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Format: Audio CD
As someone who has witnessed this marvelous band several times (mainly in the early and mid 90's), I had the pleasure of telling others that I was one of the fortunate ones to have seen Steve Walsh do a hand-stand on his keyboard and play it at the same time.. Needless to say, the respect I have for this man and his vocal abilities still carries to this day.. When 'Vinyl Confessions' hit my ears for the first time sometime back in 1983, I wondered whose voice had graced this very under-appreciated album as I knew it was not that of Steve Walsh's. At the time, it didn't seem to matter as each song heard here is a true progression of a band whose direction has always moved forward. "Play the game tonight" was an AOR radio favorite and from its opening, you can hear John Elefante, the new lead man, attempting to create a spirit always present in each Kansas outing. By the time I got to the very emotional but very philosophical "Chasing shadows", I found myself lost in a melody that I don't think Steve could have done any better. This song today still reaches a very deep inner part of me with its haunting, emotive guitar, piano and violin and amazing harmonies.

John's Christian influences are definitely appearing here as "Face it" reminds all of us who we exactly are if we choose not to better ourselves, while "Borderline" (another of my favorites), challenges the listener to make the decision in their own lives to keep following the ways of the world or to turn it over into the hands of a higher power. No filler here everyone.. just straight-ahead AOR with a very powerful message to change something negative in our lives, whether that would be the way of living, thinking, or the approach we take in every step of our day.
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Format: Audio CD
A lot of people don't like this album for two reasons: 1) John Elefante and 2) Christian lyrics.
Steve Walsh left the band prior to this release and was replaced by Elefante, an unknown vocalist. Since most fans are really fond of Walsh's singing, they are also extra critical of Elefante's (after all, how does one replace a legand?). Three quick points: 1) by this time Walsh's voice was not the same as it once was (you can hear it in Monolith, Audio Visions and Power), 2) Elefante was not as good as Walsh in the studio, 3) Elefante was better than Walsh live (listen to Two For The Show and you'll get an idea of how Walsh sounded live). Also, Walsh was a much better keyboardist than Elefante and they are about on par songwriting.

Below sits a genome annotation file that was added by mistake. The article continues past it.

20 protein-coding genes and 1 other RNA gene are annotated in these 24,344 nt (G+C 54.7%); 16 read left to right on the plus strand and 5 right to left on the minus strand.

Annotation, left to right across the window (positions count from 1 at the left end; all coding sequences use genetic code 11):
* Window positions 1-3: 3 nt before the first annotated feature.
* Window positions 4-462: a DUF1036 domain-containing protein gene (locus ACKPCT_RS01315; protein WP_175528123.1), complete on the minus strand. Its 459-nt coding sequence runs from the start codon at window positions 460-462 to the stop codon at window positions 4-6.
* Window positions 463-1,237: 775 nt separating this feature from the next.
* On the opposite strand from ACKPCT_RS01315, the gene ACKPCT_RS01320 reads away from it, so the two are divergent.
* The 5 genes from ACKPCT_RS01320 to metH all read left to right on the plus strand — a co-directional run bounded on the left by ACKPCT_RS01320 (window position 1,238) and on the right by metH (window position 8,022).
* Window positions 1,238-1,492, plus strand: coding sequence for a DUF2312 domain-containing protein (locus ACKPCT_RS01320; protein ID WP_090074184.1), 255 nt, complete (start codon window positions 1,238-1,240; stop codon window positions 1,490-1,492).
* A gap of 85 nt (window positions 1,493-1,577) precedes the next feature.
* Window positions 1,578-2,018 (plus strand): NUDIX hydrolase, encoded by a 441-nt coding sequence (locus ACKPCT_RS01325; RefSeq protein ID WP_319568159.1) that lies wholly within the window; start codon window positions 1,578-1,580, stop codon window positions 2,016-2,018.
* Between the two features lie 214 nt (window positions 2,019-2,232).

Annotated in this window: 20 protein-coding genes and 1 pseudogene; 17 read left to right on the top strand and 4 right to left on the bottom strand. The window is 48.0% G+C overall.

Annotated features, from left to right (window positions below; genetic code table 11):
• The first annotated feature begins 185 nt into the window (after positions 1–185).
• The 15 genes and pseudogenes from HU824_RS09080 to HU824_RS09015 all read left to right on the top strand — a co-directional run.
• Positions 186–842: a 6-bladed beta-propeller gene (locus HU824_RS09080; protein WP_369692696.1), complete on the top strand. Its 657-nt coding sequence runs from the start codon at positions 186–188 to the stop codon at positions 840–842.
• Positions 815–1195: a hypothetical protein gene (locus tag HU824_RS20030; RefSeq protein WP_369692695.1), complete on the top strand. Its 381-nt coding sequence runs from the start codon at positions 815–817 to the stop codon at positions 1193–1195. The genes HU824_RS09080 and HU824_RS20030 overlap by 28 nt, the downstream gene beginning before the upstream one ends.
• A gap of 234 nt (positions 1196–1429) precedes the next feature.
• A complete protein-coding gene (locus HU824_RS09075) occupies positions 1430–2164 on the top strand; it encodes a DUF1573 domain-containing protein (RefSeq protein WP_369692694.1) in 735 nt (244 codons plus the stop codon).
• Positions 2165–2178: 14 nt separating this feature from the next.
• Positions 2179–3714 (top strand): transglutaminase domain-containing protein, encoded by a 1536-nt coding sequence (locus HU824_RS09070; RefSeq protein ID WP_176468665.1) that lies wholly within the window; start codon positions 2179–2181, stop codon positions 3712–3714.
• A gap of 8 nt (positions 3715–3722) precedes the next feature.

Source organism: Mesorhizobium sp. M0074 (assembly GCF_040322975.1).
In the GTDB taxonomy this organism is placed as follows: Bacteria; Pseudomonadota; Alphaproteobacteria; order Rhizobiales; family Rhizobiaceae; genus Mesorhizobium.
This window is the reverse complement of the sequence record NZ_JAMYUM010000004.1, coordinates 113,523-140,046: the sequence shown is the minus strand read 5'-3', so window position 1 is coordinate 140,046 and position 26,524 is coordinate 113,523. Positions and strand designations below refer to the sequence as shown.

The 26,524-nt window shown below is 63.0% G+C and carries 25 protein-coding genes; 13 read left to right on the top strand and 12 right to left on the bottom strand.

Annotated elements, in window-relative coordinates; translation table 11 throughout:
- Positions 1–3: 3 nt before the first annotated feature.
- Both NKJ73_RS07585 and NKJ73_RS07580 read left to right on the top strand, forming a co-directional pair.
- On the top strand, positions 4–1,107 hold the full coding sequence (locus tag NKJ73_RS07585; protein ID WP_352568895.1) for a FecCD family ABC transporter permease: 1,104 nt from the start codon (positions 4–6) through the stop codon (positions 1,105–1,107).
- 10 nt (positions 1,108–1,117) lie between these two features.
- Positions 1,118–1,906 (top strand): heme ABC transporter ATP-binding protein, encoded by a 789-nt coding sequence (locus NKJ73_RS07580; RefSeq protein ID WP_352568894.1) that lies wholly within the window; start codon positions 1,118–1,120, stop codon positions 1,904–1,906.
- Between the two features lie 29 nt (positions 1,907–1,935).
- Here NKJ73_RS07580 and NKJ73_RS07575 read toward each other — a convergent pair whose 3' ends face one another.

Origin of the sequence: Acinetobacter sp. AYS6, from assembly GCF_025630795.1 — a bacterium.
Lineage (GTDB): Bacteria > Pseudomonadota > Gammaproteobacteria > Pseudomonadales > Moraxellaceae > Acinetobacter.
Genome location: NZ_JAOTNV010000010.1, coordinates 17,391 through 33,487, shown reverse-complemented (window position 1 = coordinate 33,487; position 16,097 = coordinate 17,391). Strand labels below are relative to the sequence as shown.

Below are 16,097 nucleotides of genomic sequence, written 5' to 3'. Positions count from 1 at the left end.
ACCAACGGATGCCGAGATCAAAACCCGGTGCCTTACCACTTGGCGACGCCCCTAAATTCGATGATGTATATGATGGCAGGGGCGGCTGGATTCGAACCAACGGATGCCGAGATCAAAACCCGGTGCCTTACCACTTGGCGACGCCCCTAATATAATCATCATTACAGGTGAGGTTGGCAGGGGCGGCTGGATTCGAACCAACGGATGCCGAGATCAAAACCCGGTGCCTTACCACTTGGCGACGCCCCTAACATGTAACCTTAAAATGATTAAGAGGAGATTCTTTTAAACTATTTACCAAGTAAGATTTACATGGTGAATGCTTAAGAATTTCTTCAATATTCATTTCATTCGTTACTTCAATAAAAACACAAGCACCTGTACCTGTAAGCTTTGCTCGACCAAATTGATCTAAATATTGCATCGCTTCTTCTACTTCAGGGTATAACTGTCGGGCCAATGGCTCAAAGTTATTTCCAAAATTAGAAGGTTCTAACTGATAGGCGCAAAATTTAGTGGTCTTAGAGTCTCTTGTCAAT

While Kansas really couldn't replace Walsh, Elefante did a great job as vocalist on this album.
As far as the Christian lyrics, fans don't seem to mind the religous lyrics found throughout their music from the beginning. Kerry Livgren, one of the primary songwriters, had been on a religous quest since before Kansas was a band and he tried them all, really--and wrote about it. Only when those lyrics turned to Christianity did fans start complaining. Kind of wierd, huh? The lyrics on this record are not distracting whatsoever.
OK, now about Vinyl Confessions. Recorded in 1982, this is actually a good album from Kansas. Their 8th release, this one is better than Audio Visions (1980), Drastic Measures (1983) and Power (1986) and just slightly better than Monolith (1979). Only their first five albums are better (in other words, I'd rank Vinyl Confessions as Kansas' sixth best album of all time).
Vinyl Confessions is consistant, has prog-rock influences from start to finish and is well played by the entire band.